The second ed-tech wave was enabled largely by a confluence of technologies that burst upon the scene one after another. This wave brought increasing wired and wireless bandwidth and speed, very smart devices, social platforms, and, more recently, cloud computing. It gave rise to exciting companies like 2U and UniversityNow, along with MOOC platforms like Coursera, Udacity, and edX. These companies have, in fact, driven the unbundling of higher education. In some cases this trend allowed universities to increase access and revenues without a commensurate rise in costs. In others, it managed to reduce the cost of a degree. And it has improved access for all by providing a way to deliver education to almost anyone, anywhere, to any device at any time. The second ed-tech wave also gave a big boost to lifelong learning.

hile the first two waves helped improve educational delivery and access, it has been well documented that they came with some pedagogical weaknesses. It became clear that growing numbers of new college students were arriving on campuses unprepared—academically, socially, and emotionally. Whether it was because of inadequate schooling, shifting demographics that have led more financially needy, first-generation, and minority students to apply to college, or other factors, many colleges have been unable to provide the support those students need.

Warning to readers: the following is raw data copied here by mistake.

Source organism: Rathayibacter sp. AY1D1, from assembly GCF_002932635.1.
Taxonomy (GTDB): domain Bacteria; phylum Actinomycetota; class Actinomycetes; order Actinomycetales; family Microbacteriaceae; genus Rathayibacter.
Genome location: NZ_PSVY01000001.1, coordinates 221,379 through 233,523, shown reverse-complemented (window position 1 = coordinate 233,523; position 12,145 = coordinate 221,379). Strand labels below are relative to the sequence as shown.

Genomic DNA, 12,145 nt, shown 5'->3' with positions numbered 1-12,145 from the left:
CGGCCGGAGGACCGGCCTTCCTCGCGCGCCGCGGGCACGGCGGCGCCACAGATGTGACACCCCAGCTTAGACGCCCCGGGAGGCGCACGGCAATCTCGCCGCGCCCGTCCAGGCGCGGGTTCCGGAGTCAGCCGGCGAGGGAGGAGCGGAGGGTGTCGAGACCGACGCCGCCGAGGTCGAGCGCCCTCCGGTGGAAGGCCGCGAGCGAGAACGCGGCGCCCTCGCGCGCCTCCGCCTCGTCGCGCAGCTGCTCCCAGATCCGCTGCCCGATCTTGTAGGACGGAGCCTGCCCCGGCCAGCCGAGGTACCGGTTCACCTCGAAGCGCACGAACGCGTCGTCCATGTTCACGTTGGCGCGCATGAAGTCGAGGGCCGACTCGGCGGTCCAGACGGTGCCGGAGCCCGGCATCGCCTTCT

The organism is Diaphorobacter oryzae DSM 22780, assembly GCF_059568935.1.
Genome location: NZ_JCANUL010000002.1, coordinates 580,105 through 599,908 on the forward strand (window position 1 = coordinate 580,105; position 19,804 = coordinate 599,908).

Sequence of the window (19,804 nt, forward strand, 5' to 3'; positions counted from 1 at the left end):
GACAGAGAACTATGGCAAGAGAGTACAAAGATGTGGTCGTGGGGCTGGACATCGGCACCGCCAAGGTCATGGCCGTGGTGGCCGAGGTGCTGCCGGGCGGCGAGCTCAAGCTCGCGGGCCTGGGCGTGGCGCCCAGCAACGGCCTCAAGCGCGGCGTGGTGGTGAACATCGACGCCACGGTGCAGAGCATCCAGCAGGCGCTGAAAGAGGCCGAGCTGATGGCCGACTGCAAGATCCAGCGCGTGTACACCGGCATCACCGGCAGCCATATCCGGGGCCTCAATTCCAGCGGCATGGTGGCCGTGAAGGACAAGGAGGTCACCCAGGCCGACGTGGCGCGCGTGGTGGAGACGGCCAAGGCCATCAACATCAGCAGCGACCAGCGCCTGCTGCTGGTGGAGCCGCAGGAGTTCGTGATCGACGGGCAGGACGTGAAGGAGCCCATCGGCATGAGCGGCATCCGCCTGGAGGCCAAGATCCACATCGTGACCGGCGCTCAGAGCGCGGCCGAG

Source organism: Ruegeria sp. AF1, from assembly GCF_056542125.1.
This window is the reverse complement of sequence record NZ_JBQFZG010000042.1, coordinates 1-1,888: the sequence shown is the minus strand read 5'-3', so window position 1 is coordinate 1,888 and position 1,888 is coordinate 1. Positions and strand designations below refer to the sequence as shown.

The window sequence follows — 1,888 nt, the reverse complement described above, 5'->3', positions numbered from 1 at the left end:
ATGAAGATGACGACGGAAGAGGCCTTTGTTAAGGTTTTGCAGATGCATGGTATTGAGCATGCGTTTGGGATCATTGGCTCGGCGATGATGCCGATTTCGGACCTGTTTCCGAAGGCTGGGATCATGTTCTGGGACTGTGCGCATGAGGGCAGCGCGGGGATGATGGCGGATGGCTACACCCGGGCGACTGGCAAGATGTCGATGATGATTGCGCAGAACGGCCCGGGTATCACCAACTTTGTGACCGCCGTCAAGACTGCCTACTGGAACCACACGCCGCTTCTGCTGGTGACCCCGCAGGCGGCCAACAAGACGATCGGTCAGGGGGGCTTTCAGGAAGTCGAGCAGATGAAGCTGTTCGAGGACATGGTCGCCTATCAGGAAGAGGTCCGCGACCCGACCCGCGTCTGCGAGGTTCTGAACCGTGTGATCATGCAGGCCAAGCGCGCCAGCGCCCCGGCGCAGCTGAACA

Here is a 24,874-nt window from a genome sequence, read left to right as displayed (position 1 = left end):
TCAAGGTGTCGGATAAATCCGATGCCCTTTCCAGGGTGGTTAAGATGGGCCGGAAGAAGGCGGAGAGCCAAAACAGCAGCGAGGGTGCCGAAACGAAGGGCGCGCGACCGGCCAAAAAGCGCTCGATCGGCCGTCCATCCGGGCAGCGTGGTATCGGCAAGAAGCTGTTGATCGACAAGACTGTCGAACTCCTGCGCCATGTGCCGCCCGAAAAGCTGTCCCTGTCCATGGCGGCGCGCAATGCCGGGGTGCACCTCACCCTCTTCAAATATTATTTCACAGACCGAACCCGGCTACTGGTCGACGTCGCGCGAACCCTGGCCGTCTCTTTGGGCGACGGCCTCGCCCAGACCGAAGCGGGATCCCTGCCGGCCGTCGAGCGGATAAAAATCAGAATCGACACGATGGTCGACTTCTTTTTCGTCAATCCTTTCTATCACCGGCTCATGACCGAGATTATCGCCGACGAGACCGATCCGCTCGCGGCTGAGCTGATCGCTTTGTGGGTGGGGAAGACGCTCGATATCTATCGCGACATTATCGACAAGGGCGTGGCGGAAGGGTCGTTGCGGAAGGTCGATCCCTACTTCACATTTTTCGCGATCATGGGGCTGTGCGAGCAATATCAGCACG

During this time, we experienced a mini ed-tech wave—I call it Wave 1.75-2.5—of companies that developed early-warning systems and new types of technological support to reduce retention problems and improve poor achievement levels.

This was not a transformative wave but more of a prescriptive wave, and is still in effect. It has included companies like InsideTrack, Starfish Retention Solutions, and Civitas Learning, which provide coaching and data analytics to assess which students are at risk and offer interventions to keep them on track.